College students usually become interested in philosophy in their first year of college after exposure to one or more courses in the field. The interest in possibly majoring or minoring in philosophy is usually a response to all that is intrinsically interesting in the subject matter of philosophy: its attempt to grapple with the hardest questions of human existence, to make sense of reality and our place in the cosmos, to give systematic form to our ethical and political intuitions, to explain the history of human ideas, and so on.
But students exploring the possibility of further study in philosophy are forced to ask whether this pursuit will help them earn a living. Contrary to popular belief, however, a philosophy major is one of the best preparations possible for careers in a large number of different areas. As statistical research shows, desirable employers throughout the country know this and hire graduates with majors and minors in philosophy all the time.
An article in the London Times rightly called philosophy the "ultimate 'transferable work skill'". As a group, philosophy majors consistently score at or near the top on standardized tests, gain employment on graduation at higher than average rates, rankhighly in median mid-career salary, and enjoy a well-earned reputation for rigorous thinking.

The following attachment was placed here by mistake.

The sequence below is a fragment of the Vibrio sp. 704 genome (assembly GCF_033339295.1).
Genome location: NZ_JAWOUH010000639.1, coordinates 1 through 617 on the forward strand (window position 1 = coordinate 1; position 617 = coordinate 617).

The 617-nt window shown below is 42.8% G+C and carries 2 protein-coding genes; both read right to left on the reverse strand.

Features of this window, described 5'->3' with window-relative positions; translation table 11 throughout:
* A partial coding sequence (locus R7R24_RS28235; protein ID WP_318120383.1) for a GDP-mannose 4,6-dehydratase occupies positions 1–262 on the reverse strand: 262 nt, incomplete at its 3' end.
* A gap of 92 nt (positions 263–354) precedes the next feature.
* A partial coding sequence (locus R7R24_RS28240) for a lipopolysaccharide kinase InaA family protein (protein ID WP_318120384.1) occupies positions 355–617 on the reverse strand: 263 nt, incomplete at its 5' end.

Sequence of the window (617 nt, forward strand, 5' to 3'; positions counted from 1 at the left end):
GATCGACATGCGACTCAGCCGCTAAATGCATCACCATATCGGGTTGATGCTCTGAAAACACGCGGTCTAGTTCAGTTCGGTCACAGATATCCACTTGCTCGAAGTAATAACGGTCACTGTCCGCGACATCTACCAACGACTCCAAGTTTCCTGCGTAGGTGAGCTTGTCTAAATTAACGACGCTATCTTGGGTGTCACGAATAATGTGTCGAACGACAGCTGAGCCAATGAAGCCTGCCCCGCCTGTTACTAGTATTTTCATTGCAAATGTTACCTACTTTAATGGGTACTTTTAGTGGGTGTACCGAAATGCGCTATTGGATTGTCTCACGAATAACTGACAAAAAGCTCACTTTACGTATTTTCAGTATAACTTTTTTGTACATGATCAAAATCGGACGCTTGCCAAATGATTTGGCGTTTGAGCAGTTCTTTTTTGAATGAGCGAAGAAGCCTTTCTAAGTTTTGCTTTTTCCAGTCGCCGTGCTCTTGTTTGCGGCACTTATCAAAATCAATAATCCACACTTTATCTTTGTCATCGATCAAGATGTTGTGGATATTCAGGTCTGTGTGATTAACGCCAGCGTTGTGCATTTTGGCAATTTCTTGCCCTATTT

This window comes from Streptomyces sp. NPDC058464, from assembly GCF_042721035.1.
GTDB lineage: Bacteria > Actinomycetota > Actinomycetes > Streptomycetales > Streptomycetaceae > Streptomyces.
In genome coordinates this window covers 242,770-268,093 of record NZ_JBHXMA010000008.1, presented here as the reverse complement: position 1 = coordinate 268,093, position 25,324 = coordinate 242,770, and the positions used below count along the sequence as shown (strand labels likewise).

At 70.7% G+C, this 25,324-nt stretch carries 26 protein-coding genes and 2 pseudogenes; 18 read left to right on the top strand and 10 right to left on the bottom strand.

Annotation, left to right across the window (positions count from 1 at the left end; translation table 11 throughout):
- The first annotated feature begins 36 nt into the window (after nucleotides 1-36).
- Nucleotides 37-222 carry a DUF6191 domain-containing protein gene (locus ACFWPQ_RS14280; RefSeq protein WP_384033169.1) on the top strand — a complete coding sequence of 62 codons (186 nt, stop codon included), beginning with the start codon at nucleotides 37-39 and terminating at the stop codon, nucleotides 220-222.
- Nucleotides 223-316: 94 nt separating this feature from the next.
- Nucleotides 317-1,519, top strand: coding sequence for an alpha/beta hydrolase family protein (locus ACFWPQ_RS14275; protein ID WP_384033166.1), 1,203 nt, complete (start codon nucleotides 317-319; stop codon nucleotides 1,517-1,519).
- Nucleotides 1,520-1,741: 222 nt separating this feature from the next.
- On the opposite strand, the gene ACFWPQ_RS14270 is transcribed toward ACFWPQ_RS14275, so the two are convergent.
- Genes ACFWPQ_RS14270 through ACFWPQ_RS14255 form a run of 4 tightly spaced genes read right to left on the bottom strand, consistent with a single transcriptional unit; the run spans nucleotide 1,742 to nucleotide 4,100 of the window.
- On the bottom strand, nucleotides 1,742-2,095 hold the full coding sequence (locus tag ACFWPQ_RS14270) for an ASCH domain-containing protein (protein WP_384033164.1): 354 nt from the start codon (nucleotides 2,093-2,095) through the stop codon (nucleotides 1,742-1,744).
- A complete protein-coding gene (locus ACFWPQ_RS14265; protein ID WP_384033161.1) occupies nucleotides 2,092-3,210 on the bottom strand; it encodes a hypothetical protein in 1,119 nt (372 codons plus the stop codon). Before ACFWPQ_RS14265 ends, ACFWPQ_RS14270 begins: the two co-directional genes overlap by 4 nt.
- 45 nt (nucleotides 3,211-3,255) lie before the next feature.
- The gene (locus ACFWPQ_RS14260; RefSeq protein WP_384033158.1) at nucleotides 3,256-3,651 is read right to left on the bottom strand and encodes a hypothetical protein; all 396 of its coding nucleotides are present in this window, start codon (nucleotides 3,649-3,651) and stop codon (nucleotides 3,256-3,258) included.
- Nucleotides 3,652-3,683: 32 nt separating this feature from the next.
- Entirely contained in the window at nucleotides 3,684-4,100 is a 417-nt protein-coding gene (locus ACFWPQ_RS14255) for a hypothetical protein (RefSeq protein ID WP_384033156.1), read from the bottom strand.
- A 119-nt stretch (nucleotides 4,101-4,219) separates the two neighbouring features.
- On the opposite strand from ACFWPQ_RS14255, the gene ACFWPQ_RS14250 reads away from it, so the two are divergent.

In fact, the Association of American Colleges and Universities states, "[y]our specific choice of major matters far less than the knowledge and skills you gain through all your studies and experiences in college. In terms of jobs, employers don't hire majors. They hire individuals with potential to succeed over the long term and add value to their companies or organizations." What field of study has been around longer than Philosophy? None, and that's "long term potential."